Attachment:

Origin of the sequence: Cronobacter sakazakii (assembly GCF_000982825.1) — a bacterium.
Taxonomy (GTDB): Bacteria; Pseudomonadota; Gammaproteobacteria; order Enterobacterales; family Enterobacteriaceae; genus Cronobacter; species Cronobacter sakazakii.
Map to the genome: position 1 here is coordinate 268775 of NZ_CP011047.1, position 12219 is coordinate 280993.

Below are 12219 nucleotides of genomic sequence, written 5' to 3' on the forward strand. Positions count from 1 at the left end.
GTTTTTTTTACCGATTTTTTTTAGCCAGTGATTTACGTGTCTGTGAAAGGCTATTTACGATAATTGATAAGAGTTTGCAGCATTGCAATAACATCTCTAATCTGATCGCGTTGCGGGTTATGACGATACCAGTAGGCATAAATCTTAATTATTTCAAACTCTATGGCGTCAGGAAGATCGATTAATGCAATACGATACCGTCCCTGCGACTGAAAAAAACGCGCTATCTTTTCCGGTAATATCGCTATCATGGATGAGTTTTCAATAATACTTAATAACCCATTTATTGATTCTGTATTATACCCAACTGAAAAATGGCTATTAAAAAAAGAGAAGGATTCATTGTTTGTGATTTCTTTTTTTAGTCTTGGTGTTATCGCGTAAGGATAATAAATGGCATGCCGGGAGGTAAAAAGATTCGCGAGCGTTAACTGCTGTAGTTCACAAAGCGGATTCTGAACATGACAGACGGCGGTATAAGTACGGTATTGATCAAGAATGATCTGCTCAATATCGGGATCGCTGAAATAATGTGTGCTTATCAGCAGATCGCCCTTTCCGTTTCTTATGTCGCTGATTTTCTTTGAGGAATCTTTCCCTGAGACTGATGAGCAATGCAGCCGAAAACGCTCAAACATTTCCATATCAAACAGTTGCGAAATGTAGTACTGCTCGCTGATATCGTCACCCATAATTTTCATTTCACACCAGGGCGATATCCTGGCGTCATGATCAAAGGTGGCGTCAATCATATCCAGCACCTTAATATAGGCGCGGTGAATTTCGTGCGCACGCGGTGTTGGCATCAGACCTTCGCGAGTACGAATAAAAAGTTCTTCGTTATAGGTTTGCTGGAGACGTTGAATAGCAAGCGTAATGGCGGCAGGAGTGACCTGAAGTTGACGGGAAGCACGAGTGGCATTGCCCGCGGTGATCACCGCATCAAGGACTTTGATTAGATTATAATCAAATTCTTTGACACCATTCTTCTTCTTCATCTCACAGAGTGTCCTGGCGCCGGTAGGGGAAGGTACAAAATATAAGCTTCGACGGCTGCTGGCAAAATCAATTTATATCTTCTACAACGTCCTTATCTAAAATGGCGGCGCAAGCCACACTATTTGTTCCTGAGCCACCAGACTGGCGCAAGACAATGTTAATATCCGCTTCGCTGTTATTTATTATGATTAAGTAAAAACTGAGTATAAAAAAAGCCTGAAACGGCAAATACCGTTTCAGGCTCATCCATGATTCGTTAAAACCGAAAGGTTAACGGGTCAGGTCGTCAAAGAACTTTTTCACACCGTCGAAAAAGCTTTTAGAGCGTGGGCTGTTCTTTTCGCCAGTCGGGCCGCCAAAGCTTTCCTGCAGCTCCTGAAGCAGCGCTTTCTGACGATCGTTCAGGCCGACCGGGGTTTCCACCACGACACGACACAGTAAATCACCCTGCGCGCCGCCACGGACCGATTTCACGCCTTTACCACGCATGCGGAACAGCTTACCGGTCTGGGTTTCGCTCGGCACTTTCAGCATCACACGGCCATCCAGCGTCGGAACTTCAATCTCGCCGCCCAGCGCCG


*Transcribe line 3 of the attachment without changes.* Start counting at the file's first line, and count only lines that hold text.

Map to the genome: position 1 here is coordinate 268775 of NZ_CP011047.1, position 12219 is coordinate 280993.